Charlotte Housing Authority pushes more into new development

eThe Charlotte Housing Authority is planning to develop more of its own properties and partner with developers to create more mixed-use, mixed-income communities, as the agency moves beyond a “bricks-and-sticks” model of just putting up housing for low-income tenants.

Look for more developments such as the plans for Strawn Towers, where CHA is seeking a partner to redevelop a prominent 16-acre site along South Boulevard with market-rate and subsidized residences as well as retail and office space, said Fulton Meachem, the agency’s CEO.

“There’s a strategic reason we’re doing that. The dollars we’re getting are becoming less and less from the federal government,” he said in a recent interview with the Observer. “We have to create our own income streams.”

The agency’s development subsidiary, Horizon Development Properties, is overseeing that effort, as well as plans to redevelop other sites.

CHA released a new economic impact analysis to show the impact of housing vouchers it oversees and its development activities. The agency, which receives most of its funding from federal Housing and Urban Development programs, said it commissioned the report to show it does more than simply provide housing vouchers.

For example, the analysis found:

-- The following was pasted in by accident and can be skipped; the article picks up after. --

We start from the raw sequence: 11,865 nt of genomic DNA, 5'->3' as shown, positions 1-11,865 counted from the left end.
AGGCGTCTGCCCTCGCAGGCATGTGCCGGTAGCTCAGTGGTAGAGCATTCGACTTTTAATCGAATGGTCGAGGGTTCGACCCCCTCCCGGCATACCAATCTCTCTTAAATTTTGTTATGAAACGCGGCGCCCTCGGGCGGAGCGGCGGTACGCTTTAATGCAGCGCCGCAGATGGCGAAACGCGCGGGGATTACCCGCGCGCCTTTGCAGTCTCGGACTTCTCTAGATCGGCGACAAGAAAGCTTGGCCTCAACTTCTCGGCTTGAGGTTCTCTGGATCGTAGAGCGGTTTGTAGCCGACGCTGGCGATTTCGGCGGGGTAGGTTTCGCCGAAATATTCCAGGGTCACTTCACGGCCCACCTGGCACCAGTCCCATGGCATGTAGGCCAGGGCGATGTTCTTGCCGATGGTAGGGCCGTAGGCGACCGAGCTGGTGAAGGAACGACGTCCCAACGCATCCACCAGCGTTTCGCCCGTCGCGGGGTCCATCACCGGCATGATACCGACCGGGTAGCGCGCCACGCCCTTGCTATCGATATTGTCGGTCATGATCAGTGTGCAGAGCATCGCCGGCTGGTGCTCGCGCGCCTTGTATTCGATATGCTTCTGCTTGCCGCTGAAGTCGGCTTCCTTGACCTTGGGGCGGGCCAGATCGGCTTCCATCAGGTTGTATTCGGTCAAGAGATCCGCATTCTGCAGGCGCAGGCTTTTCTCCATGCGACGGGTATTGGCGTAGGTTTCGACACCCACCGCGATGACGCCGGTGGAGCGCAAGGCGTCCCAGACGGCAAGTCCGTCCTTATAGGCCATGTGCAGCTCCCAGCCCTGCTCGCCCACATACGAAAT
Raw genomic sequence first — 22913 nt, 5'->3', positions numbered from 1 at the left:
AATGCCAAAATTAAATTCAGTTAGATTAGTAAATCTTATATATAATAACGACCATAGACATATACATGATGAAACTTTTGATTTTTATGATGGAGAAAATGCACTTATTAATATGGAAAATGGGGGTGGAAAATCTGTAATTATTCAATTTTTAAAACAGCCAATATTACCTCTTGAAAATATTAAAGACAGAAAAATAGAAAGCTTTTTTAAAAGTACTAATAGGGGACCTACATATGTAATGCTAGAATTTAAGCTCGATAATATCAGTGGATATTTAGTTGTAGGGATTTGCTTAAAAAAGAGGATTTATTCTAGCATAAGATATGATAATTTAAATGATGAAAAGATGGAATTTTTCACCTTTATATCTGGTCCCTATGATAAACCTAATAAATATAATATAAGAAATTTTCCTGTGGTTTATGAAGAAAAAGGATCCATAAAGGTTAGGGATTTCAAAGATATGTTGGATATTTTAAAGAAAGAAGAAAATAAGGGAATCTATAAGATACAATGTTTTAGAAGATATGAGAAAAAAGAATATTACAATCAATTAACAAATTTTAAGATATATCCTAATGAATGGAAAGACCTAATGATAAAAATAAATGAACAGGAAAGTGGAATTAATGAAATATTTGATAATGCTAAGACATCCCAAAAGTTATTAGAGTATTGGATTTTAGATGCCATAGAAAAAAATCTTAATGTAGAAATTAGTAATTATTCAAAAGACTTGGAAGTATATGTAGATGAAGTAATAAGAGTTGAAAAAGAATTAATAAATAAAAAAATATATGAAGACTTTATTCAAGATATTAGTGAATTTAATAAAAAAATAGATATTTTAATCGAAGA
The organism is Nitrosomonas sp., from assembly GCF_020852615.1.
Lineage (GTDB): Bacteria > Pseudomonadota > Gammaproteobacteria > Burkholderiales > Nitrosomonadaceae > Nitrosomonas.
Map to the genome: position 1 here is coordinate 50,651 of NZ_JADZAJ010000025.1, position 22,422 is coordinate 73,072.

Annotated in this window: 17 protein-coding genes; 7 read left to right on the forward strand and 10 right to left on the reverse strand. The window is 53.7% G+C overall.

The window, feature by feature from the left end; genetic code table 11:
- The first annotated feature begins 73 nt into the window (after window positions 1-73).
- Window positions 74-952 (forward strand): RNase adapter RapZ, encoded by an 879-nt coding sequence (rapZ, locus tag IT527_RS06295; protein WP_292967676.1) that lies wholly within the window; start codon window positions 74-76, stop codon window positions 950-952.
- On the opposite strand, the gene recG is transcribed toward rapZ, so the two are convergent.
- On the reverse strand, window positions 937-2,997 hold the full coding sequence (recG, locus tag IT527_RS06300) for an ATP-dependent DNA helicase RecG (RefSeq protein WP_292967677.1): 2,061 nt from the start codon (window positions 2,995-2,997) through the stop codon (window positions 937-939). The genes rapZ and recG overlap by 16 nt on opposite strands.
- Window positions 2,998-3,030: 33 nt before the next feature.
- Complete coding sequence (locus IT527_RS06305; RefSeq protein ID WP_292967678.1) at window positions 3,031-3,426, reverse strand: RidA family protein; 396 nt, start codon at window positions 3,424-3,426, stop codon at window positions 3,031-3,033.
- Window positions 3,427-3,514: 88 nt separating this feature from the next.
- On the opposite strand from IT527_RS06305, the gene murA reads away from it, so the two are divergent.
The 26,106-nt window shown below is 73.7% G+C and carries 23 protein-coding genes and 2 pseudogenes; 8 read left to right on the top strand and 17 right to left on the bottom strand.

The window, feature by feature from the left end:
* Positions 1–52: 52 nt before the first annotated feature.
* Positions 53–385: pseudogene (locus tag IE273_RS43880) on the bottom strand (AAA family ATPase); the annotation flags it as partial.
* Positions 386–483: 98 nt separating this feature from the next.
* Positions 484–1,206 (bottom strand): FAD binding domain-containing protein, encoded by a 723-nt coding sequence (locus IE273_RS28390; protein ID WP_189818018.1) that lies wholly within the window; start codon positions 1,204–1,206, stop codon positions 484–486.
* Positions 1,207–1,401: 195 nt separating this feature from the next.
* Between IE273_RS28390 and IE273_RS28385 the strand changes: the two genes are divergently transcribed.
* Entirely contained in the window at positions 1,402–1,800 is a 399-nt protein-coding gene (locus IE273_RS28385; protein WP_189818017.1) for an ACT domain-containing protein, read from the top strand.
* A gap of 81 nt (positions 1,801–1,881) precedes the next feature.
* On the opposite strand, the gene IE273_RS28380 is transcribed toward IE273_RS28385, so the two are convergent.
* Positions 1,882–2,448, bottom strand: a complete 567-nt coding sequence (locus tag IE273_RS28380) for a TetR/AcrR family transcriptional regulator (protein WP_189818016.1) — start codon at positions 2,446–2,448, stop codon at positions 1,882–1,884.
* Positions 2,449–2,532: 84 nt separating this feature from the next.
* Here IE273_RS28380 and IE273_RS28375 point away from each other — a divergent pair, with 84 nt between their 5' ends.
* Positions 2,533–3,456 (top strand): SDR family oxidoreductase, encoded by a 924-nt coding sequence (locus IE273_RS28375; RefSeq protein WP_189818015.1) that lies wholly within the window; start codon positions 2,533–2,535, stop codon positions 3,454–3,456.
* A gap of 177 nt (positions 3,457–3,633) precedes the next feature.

▪ Its supportive housing program to help get homeless people off the streets has provided 718 housing units since July 2014 and saves $18 million annually on services such as health care, jails and emergency shelters.

▪ CHA’s construction and development continually supported 200 jobs and generated $200 million worth of economic output in Mecklenburg County from 2009 to 2014.

▪ As the largest housing authority in North Carolina, CHA has about 22,000 residents, including 10,294 children, and provides rental subsidies for people to live in 57 communities.

Meachem said he wants the agency to be thought of as more than an old-fashioned housing administration overseeing large projects. CHA also administers supportive programs for tenants to help them find and keep jobs, and boasts a 46.7 percent graduation rate – almost twice the national average.

“We have to do more than warehouse people,” said Meachem. “It’s very intentional, to create opportunities beyond just bricks and sticks.”

Ely Portillo: 704-358-5041, @ESPortillo

Plans in the works

Below are the largest projects underway at Horizon Development, CHA’s development subsidiary. The projects are largely funded with federal low-income housing tax credits and money from the city of Charlotte’s Housing Trust Fund.

▪ Senior apartments: A $12.7 million, 92-unit project underway at the corner of Park and Marsh roads. The apartments will be reserved for people 55 and older making 60 percent or less of the area’s median income.

▪ Tall Oaks: Phase one of the planned redevelopment of CHA properties in the Cherry neighborhood will cost $11.2 million and provide 81 units for low-income tenants.

▪ Renaissance: The Renaissance apartments on West Boulevard are nearing completion. The 334-unit building is a $76.3 million development on the site of the former Boulevard Homes development.

▪ Dilworth property: CHA is working to find a partner to develop a 16-acre site in Dilworth on South Boulevard. The Strawn Tower apartments would remain, while the rest of the site would be redeveloped into a major mixed-use site.